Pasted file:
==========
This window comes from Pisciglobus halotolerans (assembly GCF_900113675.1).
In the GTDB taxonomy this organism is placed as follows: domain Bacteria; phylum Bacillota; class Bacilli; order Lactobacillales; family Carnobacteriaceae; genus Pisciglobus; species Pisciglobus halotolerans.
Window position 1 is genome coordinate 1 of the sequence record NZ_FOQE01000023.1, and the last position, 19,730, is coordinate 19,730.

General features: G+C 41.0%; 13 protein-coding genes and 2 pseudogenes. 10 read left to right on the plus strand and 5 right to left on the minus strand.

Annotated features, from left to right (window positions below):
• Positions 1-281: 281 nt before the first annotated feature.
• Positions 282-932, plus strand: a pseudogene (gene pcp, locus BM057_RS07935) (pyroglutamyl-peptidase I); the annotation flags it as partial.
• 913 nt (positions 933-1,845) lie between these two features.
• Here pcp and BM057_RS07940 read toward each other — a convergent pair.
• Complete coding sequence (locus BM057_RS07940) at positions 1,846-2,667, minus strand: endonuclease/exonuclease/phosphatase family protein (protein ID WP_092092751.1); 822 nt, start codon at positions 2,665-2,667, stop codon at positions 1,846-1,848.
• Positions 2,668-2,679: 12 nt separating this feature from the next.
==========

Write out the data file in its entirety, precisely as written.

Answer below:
This window comes from Pisciglobus halotolerans (assembly GCF_900113675.1).
In the GTDB taxonomy this organism is placed as follows: domain Bacteria; phylum Bacillota; class Bacilli; order Lactobacillales; family Carnobacteriaceae; genus Pisciglobus; species Pisciglobus halotolerans.
Window position 1 is genome coordinate 1 of the sequence record NZ_FOQE01000023.1, and the last position, 19,730, is coordinate 19,730.

General features: G+C 41.0%; 13 protein-coding genes and 2 pseudogenes. 10 read left to right on the plus strand and 5 right to left on the minus strand.

Annotated features, from left to right (window positions below):
• Positions 1-281: 281 nt before the first annotated feature.
• Positions 282-932, plus strand: a pseudogene (gene pcp, locus BM057_RS07935) (pyroglutamyl-peptidase I); the annotation flags it as partial.
• 913 nt (positions 933-1,845) lie between these two features.
• Here pcp and BM057_RS07940 read toward each other — a convergent pair.
• Complete coding sequence (locus BM057_RS07940) at positions 1,846-2,667, minus strand: endonuclease/exonuclease/phosphatase family protein (protein ID WP_092092751.1); 822 nt, start codon at positions 2,665-2,667, stop codon at positions 1,846-1,848.
• Positions 2,668-2,679: 12 nt separating this feature from the next.